12 Tips to Lose the Weight for Good
6. Be flexible.
Something is bound to pop up that can throw you off track (the grocery store sells out of your favorite salad ingredients, or your favorite Zumba class moves to a new time).
Expect the unexpected. You might have to create a backup plan on a moment’s notice -- like trying a new class at the gym, or buying celery or snap peas to go with your hummus.
The key is to be ready, willing, and able to revise your routine and find ways around obstacles, Norcross says. Don’t let one surprise throw off your whole routine.
7. Be your own BFF.
“When you miss the mark, show yourself some compassion. You’ll avoid letting a slip become a fall,” Norcross says. His research on New Year’s resolutions found that most people who succeed at keeping them say their first slipup strengthened their resolve.
So give yourself a pep talk, just as you would a close friend. Then dust yourself off, learn from the lapse, and pick up where you left off.
8. Tune into your hunger.
To prevent overeating, rate your hunger on a scale of 1 to 10, with 10 being extremely hungry. Eat when you’re in the middle of the scale, psychologist Leslie Becker-Phelps, PhD, says.
If you know you won’t be able to eat later, have a snack or small meal when your hunger is low. This helps you avoid getting overly hungry, which can set you up for overeating later on.
9. Make yourself accountable.
Keep a food and exercise diary on paper, online, or with an app on your phone.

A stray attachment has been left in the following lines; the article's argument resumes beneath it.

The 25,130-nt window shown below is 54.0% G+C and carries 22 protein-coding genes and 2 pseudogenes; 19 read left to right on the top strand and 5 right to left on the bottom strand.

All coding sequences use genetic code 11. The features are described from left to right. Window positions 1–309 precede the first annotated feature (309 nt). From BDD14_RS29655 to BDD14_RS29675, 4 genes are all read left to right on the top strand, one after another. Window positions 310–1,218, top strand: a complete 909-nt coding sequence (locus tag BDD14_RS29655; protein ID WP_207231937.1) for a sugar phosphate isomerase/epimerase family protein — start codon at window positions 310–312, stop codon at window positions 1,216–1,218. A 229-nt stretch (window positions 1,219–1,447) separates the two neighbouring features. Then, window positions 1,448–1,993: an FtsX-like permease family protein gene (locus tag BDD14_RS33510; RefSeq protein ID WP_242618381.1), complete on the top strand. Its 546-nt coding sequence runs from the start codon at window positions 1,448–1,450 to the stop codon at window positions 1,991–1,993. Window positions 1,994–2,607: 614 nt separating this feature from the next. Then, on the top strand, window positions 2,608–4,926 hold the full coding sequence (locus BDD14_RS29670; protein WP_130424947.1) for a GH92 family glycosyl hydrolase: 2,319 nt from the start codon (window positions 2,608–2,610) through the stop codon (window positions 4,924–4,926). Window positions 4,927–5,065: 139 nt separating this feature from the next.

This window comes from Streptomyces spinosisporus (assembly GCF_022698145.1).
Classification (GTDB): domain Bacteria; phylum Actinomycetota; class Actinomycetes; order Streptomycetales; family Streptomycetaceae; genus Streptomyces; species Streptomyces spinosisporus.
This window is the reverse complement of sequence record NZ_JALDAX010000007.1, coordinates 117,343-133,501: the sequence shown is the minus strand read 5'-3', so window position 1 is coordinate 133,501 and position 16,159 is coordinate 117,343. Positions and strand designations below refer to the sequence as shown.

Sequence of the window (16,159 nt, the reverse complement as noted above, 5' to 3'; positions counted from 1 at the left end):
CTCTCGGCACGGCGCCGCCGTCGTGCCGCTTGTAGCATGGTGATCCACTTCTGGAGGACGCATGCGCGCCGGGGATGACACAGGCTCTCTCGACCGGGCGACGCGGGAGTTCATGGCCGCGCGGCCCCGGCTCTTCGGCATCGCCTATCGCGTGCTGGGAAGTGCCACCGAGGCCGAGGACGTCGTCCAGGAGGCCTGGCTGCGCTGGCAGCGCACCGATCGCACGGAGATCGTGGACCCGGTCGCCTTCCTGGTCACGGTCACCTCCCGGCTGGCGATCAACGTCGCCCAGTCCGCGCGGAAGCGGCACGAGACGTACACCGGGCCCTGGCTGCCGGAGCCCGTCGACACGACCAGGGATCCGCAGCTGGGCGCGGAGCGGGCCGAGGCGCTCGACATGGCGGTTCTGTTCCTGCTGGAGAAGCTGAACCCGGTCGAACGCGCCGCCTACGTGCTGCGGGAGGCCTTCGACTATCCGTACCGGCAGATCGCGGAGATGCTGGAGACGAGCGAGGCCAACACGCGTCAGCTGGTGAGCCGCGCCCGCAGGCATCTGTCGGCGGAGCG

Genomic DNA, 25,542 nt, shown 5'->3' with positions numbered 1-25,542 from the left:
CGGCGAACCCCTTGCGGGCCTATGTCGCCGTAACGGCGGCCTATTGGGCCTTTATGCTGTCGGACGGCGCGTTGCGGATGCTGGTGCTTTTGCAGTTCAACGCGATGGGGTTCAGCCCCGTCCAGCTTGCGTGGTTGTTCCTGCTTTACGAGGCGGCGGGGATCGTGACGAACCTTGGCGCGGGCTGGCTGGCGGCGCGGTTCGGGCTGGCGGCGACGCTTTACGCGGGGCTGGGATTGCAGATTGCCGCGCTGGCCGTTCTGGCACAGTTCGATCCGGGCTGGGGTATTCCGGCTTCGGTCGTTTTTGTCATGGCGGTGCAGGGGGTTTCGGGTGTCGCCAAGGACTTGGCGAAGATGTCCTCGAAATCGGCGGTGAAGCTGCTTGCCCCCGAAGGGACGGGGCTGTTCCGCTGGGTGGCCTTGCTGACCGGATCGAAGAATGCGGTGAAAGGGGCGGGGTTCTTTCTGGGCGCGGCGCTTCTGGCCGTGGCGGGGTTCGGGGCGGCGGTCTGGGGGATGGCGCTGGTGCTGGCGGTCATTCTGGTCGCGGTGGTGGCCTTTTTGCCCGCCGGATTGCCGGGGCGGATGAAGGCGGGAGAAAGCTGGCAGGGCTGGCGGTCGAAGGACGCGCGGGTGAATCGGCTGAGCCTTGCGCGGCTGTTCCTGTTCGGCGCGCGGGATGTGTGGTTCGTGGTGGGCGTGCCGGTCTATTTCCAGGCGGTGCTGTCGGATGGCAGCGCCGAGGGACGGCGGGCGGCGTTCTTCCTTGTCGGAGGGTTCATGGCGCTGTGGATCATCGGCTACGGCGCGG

Consistently recording your eating and exercise habits, along with weighing yourself regularly, gives you some advantages. Seeing the results you want motivates you to keep going. If the results aren't so great, you can make changes to fix that.
You can monitor your progress any way you want to. Experiment and pick the method works best for you and that you are most likely to do.
10. Know your emotional triggers.
Using food to handle boredom, frustration, stress, anger, or sadness can sabotage your efforts, Becker-Phelps says.
Feel your emotions, but don't let them get the best of you. Figure out what helps you relax and feel positive. Try listening to music, chatting with a friend, or going for a walk.
11. Make sleep a priority.
Studies show that not getting enough sleep triggers hormonal changes that can lead to feeling hungrier.
There’s no underestimating the importance of a good night’s rest. The recommended amount for adults is 7 to 9 hours of shut-eye per night.
12. Practice mindful eating.
Chew your food thoroughly, and put your fork down between bites. Eating more slowly will help you appreciate your food more and “give your stomach a chance to notify your brain that you’ve had enough,” Grotto says.
Once you get that signal, “put down your fork and ask yourself, ‘Can I stop eating now and walk away from this table satisfied?’ ” Grotto says.
If the answer is no, eat some more. If the answer is yes, push your plate aside and focus on the conversation or something other than the food.